How to Buy the Right SSD: A Guide for 2021


How to Buy the Right SSD: A Guide for 2021
How to Buy the Right SSD: A Guide for 2021

The easiest way to ruin a high-performance CPU is to pair it with a slow mechanical hard drive. While the processor can process hundreds of millions of cycles per second, it spends a lot of time waiting for the hard drive to deliver data. Mechanical hard drives are particularly unresponsive because they come with mechanical arms, and for the best performance you need a good solid state drive (SSD).

Models like the Samsung 970 Pro and Intel 900P offer faster read and write speeds and are undercutting older SATA products. Those existing SATA drives will have to continue to drop in price to at least compete with NVMe drives on price.

During Computex Taipei 2019 (and beyond), you may have heard about the ultra-fast next-generation PCIe 4.0 M.2 SSDs from Corsair, Gigabyte, Patriot, and others that will indeed dramatically improve sequential read and write speeds, but you'll need a new X570 motherboard to get the most out of them. And our initial tests show that in addition to the obvious boost in sequential performance, users may not feel the efficiency improvements that come with actual use.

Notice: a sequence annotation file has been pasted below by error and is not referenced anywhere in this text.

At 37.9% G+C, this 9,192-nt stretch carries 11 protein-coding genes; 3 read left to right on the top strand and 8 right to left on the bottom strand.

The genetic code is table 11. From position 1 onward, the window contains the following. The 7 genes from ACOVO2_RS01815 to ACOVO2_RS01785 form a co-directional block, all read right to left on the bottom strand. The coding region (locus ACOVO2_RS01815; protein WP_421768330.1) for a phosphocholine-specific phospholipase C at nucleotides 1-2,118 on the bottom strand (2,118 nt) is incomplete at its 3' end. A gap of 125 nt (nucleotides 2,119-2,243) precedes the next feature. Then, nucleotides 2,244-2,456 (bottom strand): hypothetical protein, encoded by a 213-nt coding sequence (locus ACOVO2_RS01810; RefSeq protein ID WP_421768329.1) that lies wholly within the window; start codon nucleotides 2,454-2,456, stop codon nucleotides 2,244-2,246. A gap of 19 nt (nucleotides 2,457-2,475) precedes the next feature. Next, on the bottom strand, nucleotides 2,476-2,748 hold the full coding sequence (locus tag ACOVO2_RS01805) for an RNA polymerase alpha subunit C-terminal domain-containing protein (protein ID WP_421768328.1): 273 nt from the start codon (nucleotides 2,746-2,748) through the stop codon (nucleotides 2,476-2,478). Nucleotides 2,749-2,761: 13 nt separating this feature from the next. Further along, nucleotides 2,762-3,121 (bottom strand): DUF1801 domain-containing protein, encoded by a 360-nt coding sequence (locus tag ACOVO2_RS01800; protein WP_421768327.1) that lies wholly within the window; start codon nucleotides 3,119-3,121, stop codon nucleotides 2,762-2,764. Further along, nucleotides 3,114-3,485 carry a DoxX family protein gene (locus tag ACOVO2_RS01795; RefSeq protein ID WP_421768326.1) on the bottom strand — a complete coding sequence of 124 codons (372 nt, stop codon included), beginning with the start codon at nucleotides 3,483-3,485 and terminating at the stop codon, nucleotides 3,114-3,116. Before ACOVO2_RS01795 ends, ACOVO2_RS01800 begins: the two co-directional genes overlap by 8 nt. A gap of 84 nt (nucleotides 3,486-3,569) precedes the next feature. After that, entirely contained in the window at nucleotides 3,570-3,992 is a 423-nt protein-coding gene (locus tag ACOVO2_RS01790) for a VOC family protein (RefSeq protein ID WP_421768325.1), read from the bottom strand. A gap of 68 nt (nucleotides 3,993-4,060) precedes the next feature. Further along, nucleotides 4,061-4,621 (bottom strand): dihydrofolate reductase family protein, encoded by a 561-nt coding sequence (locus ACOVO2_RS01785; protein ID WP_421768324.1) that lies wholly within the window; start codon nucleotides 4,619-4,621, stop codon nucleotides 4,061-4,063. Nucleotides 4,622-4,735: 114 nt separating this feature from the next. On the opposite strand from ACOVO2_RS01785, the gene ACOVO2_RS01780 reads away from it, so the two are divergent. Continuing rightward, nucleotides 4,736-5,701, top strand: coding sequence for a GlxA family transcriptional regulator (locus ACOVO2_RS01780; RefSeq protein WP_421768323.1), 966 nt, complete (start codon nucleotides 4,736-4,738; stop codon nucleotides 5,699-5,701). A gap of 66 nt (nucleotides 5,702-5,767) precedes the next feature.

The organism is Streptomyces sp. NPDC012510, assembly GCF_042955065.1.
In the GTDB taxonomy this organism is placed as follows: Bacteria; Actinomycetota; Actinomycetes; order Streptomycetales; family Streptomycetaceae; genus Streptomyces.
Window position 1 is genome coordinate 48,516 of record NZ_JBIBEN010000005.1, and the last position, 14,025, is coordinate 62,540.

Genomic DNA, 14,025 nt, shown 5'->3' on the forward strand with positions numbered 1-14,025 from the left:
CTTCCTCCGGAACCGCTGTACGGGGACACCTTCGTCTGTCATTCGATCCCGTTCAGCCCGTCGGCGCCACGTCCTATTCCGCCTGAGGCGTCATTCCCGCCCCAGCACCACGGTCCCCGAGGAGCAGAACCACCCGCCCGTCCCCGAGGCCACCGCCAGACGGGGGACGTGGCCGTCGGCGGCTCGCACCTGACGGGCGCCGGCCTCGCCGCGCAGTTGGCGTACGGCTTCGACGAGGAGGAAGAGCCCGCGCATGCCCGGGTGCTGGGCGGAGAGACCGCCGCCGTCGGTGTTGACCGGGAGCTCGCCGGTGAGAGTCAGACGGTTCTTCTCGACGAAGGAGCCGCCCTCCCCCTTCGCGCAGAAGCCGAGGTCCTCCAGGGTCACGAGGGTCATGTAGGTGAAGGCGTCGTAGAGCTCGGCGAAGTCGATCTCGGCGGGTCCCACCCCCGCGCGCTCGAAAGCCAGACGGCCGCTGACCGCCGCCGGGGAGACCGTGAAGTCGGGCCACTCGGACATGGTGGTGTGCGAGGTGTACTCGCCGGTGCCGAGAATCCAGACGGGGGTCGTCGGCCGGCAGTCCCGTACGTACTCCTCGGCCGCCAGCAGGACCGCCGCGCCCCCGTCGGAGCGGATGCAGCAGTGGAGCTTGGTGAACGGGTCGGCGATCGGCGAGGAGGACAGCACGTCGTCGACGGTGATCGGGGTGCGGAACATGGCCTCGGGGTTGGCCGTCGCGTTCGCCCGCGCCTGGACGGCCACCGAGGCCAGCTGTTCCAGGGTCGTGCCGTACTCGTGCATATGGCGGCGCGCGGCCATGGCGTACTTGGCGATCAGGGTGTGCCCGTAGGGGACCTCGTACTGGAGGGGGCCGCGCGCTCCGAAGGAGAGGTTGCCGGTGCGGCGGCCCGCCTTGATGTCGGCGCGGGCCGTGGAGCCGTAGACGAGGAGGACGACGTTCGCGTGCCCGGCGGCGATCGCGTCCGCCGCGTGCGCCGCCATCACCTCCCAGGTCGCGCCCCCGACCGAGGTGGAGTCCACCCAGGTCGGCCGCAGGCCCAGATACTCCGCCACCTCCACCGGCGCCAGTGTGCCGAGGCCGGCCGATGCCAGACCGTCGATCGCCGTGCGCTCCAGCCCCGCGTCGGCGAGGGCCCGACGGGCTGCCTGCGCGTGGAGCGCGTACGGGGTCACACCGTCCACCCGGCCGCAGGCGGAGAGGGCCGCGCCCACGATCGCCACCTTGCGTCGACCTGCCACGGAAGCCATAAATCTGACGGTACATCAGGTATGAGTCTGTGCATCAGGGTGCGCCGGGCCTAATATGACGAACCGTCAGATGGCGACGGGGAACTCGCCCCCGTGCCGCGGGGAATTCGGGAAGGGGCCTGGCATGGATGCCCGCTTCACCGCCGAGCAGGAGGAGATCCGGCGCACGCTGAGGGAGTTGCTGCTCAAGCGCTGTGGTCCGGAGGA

1. The best SSD recommendations
  2. Best NVMe SSD Recommendations

Brief Tips

  1. Check your desktop computer: find out if the motherboard on your computer has an M.2 slot and if there is enough space in the case. If the answer is no, then you may need a 2.5" SATA SSD.
  2. Consider 500GB to 1TB capacity: do not consider SSDs with capacities below 256GB, 500GB provides a good balance between price and capacity, and as the price of 1TB drops, this is a good option.
  3. SATA is cheaper but slower: If your motherboard supports NVMe-PCIe or Optane drives, then consider buying something with one of these technologies. However, SATA is more common, cheaper, and still provides excellent performance for everyday use;.